Tuesday, April 5, 2016

Ancient European Languages And Writings

Ancient European Languages And Writings
Ancient European languages and writings (AELAW)
AELAW has been developed with the aim of co-ordinating a wide group of international researchers dedicated to the study of the different ancient European languages and writings with the objective of creating an ample work team capable of establishing the foundations for the creation, for the first time, of a large online databank which will permit the cataloguing of all the currently known documents in this type of languages, thus introducing this important part of the European cultural heritage into the 21st century.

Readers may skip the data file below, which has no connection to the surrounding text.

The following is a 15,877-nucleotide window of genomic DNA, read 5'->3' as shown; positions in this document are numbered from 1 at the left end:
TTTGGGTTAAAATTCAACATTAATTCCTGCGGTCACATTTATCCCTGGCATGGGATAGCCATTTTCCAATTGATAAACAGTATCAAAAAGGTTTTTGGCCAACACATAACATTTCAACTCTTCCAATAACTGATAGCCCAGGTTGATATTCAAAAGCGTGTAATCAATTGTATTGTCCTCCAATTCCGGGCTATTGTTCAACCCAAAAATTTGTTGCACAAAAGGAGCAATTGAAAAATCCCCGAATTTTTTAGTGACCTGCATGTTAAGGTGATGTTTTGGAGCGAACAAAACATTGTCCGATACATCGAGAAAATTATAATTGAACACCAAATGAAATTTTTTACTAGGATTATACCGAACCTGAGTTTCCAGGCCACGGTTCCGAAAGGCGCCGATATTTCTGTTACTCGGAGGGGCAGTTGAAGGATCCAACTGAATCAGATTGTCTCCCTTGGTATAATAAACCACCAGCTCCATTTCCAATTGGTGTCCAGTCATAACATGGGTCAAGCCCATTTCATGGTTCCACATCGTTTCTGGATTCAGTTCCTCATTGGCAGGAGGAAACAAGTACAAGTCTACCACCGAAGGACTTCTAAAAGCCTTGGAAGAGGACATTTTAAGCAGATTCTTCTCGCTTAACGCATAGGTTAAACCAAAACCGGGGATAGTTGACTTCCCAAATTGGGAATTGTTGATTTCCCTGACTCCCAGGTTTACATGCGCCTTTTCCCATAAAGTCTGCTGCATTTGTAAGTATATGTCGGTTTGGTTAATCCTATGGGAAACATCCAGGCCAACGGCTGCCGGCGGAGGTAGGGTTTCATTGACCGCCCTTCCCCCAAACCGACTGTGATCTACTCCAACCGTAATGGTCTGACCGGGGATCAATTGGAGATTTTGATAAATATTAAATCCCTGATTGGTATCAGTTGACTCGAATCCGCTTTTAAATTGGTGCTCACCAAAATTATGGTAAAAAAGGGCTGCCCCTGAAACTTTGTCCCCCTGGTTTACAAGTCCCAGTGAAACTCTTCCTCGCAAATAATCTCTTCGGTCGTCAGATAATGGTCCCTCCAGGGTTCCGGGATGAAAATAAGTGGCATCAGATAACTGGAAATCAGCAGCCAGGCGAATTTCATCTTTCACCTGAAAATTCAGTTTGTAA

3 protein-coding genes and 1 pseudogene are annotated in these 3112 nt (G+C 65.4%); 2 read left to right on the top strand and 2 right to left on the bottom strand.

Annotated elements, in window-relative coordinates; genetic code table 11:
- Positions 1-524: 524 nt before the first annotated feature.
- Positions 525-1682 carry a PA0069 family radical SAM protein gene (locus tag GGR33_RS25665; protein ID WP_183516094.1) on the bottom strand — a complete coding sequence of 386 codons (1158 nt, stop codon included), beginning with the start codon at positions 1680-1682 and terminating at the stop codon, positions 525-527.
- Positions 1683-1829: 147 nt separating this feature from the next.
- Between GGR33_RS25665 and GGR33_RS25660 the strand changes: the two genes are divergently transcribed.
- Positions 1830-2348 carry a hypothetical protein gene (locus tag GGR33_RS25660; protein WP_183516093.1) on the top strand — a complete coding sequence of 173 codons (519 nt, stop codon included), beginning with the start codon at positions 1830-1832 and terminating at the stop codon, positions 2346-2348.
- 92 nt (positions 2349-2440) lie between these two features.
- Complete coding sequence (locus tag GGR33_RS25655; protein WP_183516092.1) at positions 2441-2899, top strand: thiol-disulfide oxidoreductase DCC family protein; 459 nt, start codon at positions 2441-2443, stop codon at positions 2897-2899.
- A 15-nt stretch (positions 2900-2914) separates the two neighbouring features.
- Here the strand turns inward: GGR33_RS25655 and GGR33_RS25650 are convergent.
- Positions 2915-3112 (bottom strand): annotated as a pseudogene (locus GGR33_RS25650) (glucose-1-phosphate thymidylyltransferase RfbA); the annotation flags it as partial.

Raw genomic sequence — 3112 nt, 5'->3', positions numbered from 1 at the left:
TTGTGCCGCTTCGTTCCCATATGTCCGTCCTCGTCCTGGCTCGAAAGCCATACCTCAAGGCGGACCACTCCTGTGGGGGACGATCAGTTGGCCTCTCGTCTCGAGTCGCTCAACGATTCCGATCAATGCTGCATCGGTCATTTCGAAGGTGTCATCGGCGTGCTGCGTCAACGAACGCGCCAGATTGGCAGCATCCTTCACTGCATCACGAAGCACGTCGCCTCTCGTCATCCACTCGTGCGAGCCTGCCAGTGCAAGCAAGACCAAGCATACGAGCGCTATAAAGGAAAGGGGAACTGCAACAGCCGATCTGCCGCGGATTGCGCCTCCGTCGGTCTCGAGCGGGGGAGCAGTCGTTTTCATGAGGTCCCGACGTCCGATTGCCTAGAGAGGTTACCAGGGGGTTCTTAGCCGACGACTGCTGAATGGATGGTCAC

The construction of the Roman Empire generated a complex dialectic between local and global tendencies which presents more than a few points of contact with the world today. In the field of languages and written culture it supposed, on one hand, the affirmation of a society with an elevated literacy rate, a noteworthy literary culture and a growing use of public writing as an instrument of communications, social affirmation and commemoration; and, on the other, a long process of coexistence between languages of general use (Latin and Greek) and many other local ones which gave rise to phenomena of bilingualism and multilingualism in a context in which the language did not play the identifying role it has developed in the Europe of nations. The result of this coexistence in western Europe was the triumph of the Latin language and alphabet with varied results for the local languages: in some cases extinct at the begininning of our Era (Etruscan or Iberian) and in other cases conserved until the end of the Ancient period (Gallic or Punic) or, exceptionally until today (Basque).

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